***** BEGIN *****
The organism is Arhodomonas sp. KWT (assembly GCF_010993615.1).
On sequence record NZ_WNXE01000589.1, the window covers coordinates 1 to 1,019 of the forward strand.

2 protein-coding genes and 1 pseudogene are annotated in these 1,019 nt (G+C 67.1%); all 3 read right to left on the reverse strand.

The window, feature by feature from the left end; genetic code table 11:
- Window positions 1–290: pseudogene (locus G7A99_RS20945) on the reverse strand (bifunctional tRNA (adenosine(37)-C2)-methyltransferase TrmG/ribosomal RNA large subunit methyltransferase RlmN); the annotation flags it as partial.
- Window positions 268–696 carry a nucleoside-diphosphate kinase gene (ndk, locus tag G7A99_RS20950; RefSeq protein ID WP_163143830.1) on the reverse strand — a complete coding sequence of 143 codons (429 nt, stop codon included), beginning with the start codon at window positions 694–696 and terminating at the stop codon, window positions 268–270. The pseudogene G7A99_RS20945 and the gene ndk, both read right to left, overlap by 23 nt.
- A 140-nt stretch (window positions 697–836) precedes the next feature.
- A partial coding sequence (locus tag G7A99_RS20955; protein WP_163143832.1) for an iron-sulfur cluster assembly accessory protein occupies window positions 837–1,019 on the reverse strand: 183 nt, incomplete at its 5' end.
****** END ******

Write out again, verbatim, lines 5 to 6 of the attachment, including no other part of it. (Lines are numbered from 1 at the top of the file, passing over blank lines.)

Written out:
- Window positions 1–290: pseudogene (locus G7A99_RS20945) on the reverse strand (bifunctional tRNA (adenosine(37)-C2)-methyltransferase TrmG/ribosomal RNA large subunit methyltransferase RlmN); the annotation flags it as partial.
- Window positions 268–696 carry a nucleoside-diphosphate kinase gene (ndk, locus tag G7A99_RS20950; RefSeq protein ID WP_163143830.1) on the reverse strand — a complete coding sequence of 143 codons (429 nt, stop codon included), beginning with the start codon at window positions 694–696 and terminating at the stop codon, window positions 268–270. The pseudogene G7A99_RS20945 and the gene ndk, both read right to left, overlap by 23 nt.